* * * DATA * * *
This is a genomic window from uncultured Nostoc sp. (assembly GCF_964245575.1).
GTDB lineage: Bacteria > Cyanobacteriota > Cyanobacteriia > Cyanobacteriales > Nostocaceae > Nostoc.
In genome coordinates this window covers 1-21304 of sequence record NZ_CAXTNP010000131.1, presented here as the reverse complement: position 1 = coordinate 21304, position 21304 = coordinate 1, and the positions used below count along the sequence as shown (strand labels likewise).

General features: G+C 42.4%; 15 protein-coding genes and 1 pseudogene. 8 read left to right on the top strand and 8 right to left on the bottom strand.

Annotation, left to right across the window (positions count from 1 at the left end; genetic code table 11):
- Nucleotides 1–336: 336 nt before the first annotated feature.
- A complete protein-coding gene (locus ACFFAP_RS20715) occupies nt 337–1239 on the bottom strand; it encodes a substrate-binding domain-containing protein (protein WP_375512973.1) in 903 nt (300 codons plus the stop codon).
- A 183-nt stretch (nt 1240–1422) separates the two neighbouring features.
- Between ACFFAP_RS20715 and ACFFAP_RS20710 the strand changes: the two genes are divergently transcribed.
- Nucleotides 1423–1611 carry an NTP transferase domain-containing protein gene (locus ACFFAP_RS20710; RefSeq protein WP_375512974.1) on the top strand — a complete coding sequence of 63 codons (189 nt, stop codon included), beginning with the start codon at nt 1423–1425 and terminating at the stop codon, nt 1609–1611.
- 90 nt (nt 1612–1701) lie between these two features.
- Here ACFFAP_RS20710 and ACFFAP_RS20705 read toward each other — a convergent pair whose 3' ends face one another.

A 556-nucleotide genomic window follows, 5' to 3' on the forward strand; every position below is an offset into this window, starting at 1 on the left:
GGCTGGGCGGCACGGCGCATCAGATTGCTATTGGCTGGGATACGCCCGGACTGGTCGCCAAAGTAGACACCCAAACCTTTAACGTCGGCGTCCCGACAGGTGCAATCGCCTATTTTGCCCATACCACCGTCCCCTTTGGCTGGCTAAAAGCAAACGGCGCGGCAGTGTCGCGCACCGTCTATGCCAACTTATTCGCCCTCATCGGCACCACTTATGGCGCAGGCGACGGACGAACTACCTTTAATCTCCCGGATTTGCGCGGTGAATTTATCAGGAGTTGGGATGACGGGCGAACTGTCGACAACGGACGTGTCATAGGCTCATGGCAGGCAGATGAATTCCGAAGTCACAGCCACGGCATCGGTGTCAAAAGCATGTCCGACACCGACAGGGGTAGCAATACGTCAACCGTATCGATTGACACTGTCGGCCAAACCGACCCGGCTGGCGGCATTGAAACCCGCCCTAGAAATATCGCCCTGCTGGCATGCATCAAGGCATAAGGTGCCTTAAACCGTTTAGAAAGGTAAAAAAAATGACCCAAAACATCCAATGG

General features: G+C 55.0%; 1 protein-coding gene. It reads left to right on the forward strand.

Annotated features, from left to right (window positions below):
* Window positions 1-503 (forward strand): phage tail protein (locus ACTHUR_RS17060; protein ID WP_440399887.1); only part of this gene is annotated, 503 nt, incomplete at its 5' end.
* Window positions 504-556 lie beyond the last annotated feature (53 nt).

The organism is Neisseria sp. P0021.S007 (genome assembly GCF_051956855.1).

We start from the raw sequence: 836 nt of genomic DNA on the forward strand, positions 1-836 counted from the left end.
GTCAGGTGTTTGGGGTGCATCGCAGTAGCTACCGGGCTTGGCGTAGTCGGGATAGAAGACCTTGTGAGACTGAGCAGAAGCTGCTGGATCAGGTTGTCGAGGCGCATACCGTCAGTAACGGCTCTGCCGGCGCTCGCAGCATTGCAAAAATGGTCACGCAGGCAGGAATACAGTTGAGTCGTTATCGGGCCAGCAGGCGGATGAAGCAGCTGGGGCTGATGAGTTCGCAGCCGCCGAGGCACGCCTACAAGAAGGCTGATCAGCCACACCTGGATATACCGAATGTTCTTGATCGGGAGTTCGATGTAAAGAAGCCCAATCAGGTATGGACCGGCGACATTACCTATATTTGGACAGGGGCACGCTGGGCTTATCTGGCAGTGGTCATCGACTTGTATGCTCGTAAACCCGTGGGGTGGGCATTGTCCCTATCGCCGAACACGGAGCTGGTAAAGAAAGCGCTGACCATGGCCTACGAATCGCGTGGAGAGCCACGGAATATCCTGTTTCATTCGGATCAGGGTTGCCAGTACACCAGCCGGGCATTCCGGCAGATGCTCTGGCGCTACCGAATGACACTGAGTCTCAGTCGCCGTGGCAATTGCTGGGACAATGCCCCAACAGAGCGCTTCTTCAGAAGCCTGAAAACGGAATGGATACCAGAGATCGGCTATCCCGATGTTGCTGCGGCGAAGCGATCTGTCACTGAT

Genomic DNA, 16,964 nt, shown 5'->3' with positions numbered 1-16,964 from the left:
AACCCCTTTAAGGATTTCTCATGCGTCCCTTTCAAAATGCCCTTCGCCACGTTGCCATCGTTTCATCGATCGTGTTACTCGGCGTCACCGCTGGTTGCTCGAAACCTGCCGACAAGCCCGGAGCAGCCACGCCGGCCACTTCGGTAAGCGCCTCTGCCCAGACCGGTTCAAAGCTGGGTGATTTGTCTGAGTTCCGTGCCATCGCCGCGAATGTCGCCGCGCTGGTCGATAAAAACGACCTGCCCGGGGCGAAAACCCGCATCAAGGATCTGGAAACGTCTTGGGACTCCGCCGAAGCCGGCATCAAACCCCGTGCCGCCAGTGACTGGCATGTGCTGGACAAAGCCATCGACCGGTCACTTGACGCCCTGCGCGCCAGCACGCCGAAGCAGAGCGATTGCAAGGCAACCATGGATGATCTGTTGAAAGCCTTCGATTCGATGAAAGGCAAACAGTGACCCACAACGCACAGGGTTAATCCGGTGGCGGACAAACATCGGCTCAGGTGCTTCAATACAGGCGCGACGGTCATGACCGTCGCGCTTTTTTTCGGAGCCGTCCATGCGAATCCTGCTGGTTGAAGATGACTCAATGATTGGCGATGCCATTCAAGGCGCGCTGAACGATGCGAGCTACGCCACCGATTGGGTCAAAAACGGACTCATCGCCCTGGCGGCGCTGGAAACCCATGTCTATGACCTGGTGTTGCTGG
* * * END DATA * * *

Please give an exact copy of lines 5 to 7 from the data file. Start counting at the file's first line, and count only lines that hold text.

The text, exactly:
Annotation, left to right across the window (positions count from 1 at the left end; genetic code table 11):
- Nucleotides 1–336: 336 nt before the first annotated feature.
- A complete protein-coding gene (locus ACFFAP_RS20715) occupies nt 337–1239 on the bottom strand; it encodes a substrate-binding domain-containing protein (protein WP_375512973.1) in 903 nt (300 codons plus the stop codon).